7. ^ a b Ferguson, Michael (17 February 2015). Joe Dallesandro: Warhol Superstar, Underground Film Icon, Actor. Open Road Media. ISBN 9781504006545. Retrieved 31 August 2022.
  8. ^ a b Marill, Alvin H. (2005). Movies Made for Television, 1964-2004: 1964-1979. Scarecrow Press. p. 164. Retrieved 31 August 2022.
  9. ^ a b Parish, James Robert (1991). Prison Pictures from Hollywood: Plots, Critiques, Casts, and Credits for 293 Theatrical and Made-for-television Releases. McFarland. p. 382. ISBN 9780899505633. Retrieved 31 August 2022.
  10. ^ a b c Pitts, Michael R. (21 December 2012). Western Movies: A Guide to 5,105 Feature Films, 2d Ed (2 ed.). McFarland. p. 35. ISBN 9780786463725. Retrieved 31 August 2022.
  11. ^ a b Emery, Robert J. (1999). The Directors: In Their Own Words · Volume 2. TV Books. p. 39. ISBN 9781575001296. Retrieved 31 August 2022.
  12. ^ a b c Terrace, Vincent (January 10, 2014). Encyclopedia of Television Shows, 1925 Through 2010, 2d Ed. McFarland. p. 305. ISBN 9780786486410 – via Google Books.
  13. ^ Terrace, Vincent (1993). Television Character and Story Facts: Over 110,000 Details from 1,008 Shows, 1945-1992. McFarland & Company. p. 328. Retrieved 31 August 2022.
  14. ^ "TV Highlights for Tonight". The Reading Eagle. 1960-05-16. p. 19. Retrieved 2023-04-07.
  15. ^ Wilson, Victoria (24 November 2015). A Life of Barbara Stanwyck: Steel-True 1907-1940. Simon & Schuster. p. 902. ISBN 9781439194065. Retrieved 31 August 2022.
  16. ^ Deane, Bill (August 2015). Following The Fugitive: An Episode Guide and Handbook to the 1960s Television Series. McFarland. p. 87. ISBN 9781476607566. Retrieved 31 August 2022.
  17. ^ Lentz, Harris M. (1997). Television Westerns Episode Guide: All United States Series, 1949-1996. McFarland & Company. p. 249. ISBN 9780786403776. Retrieved 31 August 2022.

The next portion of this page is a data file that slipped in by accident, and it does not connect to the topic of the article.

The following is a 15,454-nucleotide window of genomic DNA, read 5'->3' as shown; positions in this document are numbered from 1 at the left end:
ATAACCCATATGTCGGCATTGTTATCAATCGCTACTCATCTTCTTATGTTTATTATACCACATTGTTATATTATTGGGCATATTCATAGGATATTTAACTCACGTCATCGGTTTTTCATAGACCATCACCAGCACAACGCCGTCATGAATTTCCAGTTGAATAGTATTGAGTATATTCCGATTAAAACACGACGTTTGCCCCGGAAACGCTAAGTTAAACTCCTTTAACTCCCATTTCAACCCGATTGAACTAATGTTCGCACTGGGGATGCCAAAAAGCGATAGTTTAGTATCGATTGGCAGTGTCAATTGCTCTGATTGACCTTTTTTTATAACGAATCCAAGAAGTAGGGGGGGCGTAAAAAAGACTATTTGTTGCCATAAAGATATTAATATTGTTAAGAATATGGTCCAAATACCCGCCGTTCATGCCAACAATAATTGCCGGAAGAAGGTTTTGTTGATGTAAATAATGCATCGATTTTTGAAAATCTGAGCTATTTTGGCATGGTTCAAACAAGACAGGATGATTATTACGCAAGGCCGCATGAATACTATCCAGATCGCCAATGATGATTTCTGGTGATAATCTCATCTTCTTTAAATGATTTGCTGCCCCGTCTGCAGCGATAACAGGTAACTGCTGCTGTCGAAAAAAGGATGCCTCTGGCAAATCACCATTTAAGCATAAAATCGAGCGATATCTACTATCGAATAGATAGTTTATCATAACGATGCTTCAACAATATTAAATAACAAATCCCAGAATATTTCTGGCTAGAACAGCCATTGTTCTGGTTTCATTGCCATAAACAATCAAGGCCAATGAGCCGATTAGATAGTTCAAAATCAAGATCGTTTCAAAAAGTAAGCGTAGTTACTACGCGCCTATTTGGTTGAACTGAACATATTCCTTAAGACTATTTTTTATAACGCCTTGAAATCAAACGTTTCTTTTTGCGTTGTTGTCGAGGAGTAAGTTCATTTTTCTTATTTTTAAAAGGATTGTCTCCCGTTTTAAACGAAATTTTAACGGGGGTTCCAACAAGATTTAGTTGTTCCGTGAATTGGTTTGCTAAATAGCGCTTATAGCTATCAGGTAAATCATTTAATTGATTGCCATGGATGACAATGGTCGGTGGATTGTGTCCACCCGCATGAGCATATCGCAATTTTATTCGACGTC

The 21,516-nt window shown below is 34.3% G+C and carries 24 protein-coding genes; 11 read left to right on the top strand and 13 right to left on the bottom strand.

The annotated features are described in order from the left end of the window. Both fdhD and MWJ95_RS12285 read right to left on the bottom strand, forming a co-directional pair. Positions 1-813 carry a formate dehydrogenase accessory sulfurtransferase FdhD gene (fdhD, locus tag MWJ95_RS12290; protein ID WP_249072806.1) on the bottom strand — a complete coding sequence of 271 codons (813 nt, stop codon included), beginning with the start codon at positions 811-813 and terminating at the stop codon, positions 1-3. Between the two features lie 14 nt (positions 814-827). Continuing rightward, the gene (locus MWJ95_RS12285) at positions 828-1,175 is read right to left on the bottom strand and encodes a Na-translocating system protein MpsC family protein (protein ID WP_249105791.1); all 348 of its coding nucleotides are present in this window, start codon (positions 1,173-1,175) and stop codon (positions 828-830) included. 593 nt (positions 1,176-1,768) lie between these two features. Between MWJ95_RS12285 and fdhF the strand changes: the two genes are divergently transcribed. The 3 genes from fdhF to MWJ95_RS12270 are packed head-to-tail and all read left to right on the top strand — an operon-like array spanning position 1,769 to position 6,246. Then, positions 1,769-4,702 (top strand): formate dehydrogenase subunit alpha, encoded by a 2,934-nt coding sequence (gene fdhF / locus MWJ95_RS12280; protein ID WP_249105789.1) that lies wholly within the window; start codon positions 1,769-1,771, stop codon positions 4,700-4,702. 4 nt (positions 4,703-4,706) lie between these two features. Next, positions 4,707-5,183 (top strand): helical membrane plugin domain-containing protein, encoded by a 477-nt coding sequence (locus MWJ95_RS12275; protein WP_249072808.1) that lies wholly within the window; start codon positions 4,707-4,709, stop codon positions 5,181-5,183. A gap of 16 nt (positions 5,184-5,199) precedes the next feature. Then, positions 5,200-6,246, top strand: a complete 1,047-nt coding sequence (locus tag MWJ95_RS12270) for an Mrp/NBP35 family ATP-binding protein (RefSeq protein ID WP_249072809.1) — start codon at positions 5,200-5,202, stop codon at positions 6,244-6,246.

18. ^ a b c Lentz III, Harris M. (2001). Science Fiction, Horror & Fantasy Film and Television Credits: Television shows. McFarland. p. 1906. Retrieved 31 August 2022.
  19. ^ Gianakos, Larry James (1987). Television Drama Series Programming: A Comprehensive Chronicle, 1982-1984 · Volume 5. Scarecrow Press. p. 737. ISBN 9780810818767. Retrieved 31 August 2022.
  20. ^ TV Guide: Volume 20. Triangle Publications. 1972. p. 80. Retrieved 31 August 2022.
  21. ^ Yokley, Richard; Sutherland, Rozane (May 2007). Emergency!: Behind the Scene. Jones and Bartlett Publishers. p. 204. ISBN 9780763748968. Retrieved 31 August 2022.
  22. ^ Shearer, Stephen Michael (19 May 2006). Patricia Neal: An Unquiet Life. University Press of Kentucky. p. 376. ISBN 9780813171364. Retrieved 31 August 2022.
  23. ^ TV Guide: Volume 26. Triangle Publications. 1978. p. 6. Retrieved 31 August 2022.
  24. ^ TV Guide: Volume 24. Triangle Publications. 1975. p. 16. Retrieved 31 August 2022.
  25. ^ "Friday TV: HSV-7, 7:30 PM". The Age, Melbourne. 22 September 1978. p. 13. Retrieved 31 August 2022.
  26. ^ TV Guide: Volume 30. Triangle Publications. July 1982. p. 107. Retrieved 31 August 2022.

External links

This page was last edited on 10 April 2023, at 15:14